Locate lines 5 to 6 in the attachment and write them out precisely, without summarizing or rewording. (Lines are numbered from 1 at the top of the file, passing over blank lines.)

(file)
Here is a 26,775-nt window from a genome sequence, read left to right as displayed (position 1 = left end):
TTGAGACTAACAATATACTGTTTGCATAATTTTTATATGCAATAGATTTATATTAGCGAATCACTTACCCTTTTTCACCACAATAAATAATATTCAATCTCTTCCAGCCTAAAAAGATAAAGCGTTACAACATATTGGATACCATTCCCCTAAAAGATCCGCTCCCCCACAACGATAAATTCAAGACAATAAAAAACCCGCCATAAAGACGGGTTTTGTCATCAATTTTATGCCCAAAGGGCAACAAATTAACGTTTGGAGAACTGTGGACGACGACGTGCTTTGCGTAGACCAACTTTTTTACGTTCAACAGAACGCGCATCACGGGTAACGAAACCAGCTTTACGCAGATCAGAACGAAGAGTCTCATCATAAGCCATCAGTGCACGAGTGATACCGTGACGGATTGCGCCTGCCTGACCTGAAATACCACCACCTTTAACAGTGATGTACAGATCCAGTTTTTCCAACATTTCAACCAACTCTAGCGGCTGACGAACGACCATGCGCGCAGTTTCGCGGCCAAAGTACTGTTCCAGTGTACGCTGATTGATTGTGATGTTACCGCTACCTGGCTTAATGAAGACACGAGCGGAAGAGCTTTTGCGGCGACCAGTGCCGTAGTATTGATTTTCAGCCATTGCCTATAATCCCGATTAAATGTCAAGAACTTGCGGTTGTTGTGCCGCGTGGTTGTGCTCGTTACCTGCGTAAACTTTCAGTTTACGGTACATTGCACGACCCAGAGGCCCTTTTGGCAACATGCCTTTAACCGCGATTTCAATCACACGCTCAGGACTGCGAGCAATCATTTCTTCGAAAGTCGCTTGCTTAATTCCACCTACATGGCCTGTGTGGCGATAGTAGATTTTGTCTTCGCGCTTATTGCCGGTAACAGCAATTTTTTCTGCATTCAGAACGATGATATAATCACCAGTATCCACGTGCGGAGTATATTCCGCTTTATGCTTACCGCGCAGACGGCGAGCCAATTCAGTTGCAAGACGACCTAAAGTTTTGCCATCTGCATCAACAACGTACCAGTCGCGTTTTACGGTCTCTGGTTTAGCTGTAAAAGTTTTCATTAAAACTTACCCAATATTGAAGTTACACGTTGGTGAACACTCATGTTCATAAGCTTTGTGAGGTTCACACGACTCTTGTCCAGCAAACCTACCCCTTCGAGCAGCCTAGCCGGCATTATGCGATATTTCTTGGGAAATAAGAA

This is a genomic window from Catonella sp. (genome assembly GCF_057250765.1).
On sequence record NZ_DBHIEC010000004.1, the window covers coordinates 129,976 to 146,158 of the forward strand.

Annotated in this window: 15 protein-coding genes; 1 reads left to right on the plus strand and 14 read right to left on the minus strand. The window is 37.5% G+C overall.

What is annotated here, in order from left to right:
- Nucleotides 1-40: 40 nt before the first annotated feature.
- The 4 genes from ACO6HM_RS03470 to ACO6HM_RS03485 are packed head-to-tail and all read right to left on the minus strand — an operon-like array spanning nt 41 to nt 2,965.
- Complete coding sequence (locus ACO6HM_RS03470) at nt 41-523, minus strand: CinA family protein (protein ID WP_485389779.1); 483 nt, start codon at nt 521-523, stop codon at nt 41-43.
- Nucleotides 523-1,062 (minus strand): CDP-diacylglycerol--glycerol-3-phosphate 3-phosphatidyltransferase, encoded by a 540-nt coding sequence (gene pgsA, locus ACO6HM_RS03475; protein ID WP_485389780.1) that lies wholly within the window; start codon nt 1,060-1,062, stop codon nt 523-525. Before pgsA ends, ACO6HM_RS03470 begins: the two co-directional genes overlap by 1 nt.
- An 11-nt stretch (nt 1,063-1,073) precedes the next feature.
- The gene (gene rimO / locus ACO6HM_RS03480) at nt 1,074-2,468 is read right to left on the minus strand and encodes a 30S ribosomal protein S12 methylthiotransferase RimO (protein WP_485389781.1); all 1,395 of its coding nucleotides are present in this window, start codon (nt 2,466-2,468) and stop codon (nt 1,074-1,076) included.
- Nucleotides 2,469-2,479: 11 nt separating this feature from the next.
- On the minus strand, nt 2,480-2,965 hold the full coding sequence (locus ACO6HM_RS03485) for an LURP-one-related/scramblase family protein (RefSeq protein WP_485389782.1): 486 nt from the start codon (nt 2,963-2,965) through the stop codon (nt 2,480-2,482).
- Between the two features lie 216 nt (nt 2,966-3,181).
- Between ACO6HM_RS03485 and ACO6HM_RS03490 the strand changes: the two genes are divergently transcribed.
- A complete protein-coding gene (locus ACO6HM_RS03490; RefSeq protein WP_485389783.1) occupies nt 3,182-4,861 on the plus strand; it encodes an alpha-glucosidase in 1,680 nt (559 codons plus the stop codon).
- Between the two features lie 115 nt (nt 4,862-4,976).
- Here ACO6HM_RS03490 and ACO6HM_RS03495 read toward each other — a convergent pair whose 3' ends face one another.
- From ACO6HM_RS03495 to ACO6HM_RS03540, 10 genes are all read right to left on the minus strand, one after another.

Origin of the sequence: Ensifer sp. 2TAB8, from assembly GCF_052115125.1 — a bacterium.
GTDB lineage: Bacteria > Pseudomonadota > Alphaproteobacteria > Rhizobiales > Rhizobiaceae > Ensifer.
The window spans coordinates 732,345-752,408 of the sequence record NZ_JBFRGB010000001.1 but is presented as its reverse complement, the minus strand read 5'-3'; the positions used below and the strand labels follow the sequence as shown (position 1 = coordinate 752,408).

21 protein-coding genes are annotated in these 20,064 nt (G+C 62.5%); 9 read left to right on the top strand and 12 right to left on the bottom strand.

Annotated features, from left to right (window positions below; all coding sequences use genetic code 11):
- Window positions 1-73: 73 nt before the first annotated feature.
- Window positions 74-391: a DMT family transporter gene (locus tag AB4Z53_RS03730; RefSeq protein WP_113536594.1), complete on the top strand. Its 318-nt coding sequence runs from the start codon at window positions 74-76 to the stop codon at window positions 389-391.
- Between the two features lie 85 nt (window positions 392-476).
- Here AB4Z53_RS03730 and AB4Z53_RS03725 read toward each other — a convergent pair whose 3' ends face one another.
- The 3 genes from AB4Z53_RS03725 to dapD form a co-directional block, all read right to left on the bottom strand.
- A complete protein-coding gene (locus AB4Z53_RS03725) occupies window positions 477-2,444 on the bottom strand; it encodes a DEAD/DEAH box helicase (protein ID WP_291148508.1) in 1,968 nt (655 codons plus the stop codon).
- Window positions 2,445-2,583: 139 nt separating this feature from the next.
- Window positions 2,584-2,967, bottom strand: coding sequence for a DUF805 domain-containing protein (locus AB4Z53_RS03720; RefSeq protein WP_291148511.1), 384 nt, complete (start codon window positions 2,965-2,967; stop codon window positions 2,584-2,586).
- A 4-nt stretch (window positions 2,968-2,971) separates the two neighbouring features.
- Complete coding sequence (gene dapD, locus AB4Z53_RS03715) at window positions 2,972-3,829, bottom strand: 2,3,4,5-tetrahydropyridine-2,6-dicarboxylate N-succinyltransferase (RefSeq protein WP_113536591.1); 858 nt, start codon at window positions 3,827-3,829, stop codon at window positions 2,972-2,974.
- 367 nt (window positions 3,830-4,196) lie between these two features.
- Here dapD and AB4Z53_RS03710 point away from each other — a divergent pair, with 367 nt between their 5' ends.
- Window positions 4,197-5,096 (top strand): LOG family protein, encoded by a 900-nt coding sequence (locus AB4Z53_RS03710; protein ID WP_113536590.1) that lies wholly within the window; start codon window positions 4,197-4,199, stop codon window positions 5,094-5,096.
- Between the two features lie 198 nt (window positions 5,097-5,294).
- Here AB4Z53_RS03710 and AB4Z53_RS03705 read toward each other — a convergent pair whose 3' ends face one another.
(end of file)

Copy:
Annotated in this window: 15 protein-coding genes; 1 reads left to right on the plus strand and 14 read right to left on the minus strand. The window is 37.5% G+C overall.

What is annotated here, in order from left to right: